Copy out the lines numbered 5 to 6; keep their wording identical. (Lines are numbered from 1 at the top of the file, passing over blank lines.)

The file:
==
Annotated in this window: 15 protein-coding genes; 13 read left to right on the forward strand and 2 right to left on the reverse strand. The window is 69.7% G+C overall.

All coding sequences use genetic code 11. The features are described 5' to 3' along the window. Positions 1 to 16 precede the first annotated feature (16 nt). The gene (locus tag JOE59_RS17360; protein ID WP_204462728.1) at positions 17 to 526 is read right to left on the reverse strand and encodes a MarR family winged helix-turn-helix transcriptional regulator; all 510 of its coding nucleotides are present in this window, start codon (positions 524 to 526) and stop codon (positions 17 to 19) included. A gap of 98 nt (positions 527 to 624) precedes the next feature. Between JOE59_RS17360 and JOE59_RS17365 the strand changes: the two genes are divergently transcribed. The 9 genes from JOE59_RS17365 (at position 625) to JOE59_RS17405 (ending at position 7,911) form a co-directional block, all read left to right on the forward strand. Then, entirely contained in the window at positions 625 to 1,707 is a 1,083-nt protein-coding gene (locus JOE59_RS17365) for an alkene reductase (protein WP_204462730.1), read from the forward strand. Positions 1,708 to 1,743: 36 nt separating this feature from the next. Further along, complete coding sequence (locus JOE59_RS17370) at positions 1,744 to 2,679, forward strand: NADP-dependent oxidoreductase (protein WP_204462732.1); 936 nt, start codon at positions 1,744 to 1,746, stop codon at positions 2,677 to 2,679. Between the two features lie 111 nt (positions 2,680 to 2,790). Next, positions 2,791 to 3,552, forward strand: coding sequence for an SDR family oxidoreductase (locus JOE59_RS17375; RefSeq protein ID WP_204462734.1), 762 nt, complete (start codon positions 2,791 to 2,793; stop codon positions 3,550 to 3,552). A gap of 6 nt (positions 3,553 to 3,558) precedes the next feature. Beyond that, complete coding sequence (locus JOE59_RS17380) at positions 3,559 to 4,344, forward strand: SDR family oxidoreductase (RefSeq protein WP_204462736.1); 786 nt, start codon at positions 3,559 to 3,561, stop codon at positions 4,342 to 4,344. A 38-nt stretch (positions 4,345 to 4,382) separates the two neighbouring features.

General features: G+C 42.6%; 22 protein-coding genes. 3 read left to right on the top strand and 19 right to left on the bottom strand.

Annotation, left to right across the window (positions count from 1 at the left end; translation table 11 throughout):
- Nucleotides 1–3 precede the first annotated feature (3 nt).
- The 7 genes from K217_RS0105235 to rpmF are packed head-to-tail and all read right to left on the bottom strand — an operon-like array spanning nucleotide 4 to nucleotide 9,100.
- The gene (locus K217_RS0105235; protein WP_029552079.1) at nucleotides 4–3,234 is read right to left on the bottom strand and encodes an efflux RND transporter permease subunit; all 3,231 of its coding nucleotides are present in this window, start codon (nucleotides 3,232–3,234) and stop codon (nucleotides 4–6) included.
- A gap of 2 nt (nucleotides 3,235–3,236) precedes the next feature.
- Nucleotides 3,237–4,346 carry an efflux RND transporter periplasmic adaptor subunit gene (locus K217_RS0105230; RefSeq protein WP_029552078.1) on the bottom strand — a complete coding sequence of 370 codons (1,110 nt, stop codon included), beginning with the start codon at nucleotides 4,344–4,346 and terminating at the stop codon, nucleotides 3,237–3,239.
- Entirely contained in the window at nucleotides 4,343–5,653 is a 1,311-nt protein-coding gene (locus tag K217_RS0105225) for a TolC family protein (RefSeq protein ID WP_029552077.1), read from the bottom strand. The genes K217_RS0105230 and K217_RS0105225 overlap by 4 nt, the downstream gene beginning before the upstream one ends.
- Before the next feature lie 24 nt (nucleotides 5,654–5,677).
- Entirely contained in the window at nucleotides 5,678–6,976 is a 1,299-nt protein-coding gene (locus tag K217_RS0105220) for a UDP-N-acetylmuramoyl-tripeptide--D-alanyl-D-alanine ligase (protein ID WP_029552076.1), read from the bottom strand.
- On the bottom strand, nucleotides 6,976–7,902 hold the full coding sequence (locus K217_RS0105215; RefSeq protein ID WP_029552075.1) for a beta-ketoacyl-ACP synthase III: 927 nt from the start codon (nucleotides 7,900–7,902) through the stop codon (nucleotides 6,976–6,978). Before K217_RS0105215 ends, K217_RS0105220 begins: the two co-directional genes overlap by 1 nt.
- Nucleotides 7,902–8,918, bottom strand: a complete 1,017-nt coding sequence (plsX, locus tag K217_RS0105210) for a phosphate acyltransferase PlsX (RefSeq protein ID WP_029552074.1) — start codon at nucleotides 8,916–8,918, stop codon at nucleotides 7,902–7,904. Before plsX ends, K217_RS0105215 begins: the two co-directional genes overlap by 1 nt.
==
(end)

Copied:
- Nucleotides 1–3 precede the first annotated feature (3 nt).
- The 7 genes from K217_RS0105235 to rpmF are packed head-to-tail and all read right to left on the bottom strand — an operon-like array spanning nucleotide 4 to nucleotide 9,100.